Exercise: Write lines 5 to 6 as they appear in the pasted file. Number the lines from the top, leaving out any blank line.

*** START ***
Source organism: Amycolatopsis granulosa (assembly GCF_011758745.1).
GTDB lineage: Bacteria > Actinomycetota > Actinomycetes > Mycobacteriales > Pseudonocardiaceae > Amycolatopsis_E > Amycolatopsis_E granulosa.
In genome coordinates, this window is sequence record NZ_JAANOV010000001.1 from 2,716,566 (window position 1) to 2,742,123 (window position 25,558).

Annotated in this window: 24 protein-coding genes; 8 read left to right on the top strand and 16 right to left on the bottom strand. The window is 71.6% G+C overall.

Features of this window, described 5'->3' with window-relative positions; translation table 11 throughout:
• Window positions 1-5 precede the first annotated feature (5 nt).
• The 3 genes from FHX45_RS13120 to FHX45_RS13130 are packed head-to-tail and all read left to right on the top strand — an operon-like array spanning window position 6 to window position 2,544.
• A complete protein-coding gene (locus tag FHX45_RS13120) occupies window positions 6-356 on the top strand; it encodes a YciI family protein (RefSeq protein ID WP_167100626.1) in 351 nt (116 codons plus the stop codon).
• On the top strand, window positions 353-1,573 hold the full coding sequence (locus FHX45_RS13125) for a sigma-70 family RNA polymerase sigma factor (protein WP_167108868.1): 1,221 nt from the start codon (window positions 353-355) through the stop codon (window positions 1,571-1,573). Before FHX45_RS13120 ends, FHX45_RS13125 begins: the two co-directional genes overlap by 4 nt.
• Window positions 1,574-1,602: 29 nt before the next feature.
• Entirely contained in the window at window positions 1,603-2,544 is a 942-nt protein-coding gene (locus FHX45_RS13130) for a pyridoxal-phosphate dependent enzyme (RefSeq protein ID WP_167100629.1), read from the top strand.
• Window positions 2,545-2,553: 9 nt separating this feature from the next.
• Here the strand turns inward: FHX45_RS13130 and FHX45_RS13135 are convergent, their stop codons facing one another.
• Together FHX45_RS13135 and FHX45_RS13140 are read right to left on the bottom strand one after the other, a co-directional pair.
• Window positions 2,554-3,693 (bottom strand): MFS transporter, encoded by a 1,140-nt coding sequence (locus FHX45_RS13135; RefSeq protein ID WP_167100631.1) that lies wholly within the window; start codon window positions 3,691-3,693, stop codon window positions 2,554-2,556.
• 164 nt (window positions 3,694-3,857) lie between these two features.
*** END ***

Features of this window, described 5'->3' with window-relative positions; translation table 11 throughout:
• Window positions 1-5 precede the first annotated feature (5 nt).